When the Mountain View City Council narrowly voted in favor of an 85-unit rowhouse development at 570 S. Rengstorff Ave. last September, along with demolishing 70 apartments to make way for it, community members like Jackie Cashen felt a pang of deja vu.
Cashen was displaced from her home when 2310 Rock St. was razed in a similar redevelopment project approved in 2019. As the Voice reported, Cashen said the redevelopment of her apartment complex separated families and forced her neighbors to scatter throughout the city.
"Don't let any more affordable housing slip through our fingers and make a difficult situation even worse than it already is," Cashen said at the time.
What happened at 570 S. Rengstorff has become a familiar event in Mountain View in recent years: naturally affordable housing — typically older, multifamily apartments — are redeveloped into market-rate rowhouses or townhomes that ultimately displace the residents living there. But for Mayor Lucas Ramirez, what happened at 570 S. Rengstorff was particularly disheartening: If the city's R3 zoning wasn't so restrictive, Ramirez said, the outcome at 570 S. Rengstorff could have looked very different.
"Years ago there was a developer who was looking at that site who wanted to build multifamily ownership condos," Ramirez told the Voice. "But the (city) staff said you can't do that because the zoning doesn't allow you to go that dense, or that tall."
What could have been a form of housing that's more affordable instead turned into another entry on the city's growing list of redevelopments that displace residents.
"The totality of this has been really bad for our community," Ramirez said. "We've lost over 1,000 units in the past several years."
For the past few years, the Mountain View City Council and city staff have been looking at ways to revamp the city's R3 zoning district, encompassing large swaths of the city that allow for multifamily housing like apartments, condos, rowhouses and townhomes, and accounts for close to one-third of all homes in the city.
According to Ramirez, current requirements in the zoning ordinance make it next to impossible for developers to propose apartment and condo projects that are profitable for them but also affordable for residents.
The city's R3 zoning update is an attempt to ease some of those restrictions, which could lead to the development of 9,000 additional housing units, according to previous estimates by city staff.
In looking at a property like 570 S. Rengstorff, Ramirez said, if there hadn't been so many barriers in the city's zoning for building dense R3 housing, perhaps the originally proposed project for more affordable, multifamily condos could have been the outcome instead.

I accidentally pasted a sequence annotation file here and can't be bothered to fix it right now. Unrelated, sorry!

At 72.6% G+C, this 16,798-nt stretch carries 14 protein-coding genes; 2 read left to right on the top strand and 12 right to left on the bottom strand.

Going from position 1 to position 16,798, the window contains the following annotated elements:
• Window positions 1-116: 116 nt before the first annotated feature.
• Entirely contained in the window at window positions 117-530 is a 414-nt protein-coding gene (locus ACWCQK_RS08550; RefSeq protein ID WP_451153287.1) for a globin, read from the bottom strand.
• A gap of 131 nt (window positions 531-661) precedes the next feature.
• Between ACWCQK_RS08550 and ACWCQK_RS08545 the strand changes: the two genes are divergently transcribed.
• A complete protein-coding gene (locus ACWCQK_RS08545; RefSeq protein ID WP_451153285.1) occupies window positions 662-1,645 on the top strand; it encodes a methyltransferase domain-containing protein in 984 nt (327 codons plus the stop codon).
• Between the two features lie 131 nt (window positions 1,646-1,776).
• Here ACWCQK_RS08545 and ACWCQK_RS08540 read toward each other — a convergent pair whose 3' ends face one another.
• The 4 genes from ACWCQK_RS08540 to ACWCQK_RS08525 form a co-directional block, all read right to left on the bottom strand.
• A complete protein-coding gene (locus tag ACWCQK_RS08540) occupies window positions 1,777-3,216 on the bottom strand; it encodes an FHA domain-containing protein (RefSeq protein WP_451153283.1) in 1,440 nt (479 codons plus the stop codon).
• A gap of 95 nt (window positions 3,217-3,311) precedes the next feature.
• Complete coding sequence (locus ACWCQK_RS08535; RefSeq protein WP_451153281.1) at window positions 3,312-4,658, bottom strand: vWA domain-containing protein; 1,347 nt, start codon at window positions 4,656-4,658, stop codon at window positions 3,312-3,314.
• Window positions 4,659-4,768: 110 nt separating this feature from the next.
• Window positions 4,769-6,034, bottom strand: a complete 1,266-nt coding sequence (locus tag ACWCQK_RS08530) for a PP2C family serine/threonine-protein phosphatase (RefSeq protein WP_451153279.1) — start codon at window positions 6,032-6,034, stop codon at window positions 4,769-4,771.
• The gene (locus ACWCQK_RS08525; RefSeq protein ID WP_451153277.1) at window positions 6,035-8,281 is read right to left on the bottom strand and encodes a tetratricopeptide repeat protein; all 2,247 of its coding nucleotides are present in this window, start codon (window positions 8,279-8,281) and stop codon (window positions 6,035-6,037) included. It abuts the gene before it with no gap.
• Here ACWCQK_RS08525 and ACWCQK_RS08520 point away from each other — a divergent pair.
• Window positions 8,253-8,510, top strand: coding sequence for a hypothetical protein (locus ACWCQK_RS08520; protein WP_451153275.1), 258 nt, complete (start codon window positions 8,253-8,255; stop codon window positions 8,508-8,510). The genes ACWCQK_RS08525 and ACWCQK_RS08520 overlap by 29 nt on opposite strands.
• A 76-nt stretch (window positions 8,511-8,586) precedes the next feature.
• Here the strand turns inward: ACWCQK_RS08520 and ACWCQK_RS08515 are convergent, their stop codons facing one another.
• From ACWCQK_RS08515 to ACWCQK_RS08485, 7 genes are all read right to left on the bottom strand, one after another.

"I think we can all agree that 570 S. Rengstorff is an appropriate place for high density housing. It's already zoned R3, we're building 85 houses there right now," Ramirez said. "If that's the case, could we accommodate greater density to allow for more accessible, entry-level ownership housing? Would it have been appropriate to work with the developer to get dedication of land for a new park? Wouldn't it have been nice to have inclusionary housing? I think those are the kinds of questions that the community should be asking."
Starting tonight, July 19, the community will have a chance to ask those questions and more. The city is holding a series of community meetings to seek input on what residents would like future growth in R3 zoned areas to look like in their neighborhoods.
"What we're going to be presenting to the community tonight and over the coming weeks is really some alternative ways to look at how we can modify the R3 district with the potential for a range of possible growth scenarios," said Eric Anderson, advance planning manager for the city. "Just because we presented in 2021 a possible 9,000 unit growth scenario doesn't mean that that's set in stone."
The R3 zoning changes could also create more opportunities to build different housing types, such as stacked-flat condos and more ownership units. The revamped standards could lead to more community benefits including parks and open space.
All meetings will be held on Zoom from 7 to 9 p.m. Here's the meeting schedule:
•Monday, July 25: Moffett/Whisman
•Tuesday, Aug. 2: San Antonio/Rengstorff/Del Medio
•Tuesday, Aug. 9: Central Neighborhoods
•Thursday, Aug. 11: Springer/Cuesta/Phyllis
•Tuesday, Aug. 16: Grant/Sylvan Park
The meetings will give residents a chance to not only reimagine what multifamily housing could look like in Mountain View, but also express concerns and questions about what that growth means for the city.
"We're really going out to the community to get the pulse of the community on this question of growth," Anderson said. "There is a state law that says we can't down-zone, we can't reduce the overall capacity of the R3 zone, so we have to be at least growth neutral. But any amount of growth is still on the table."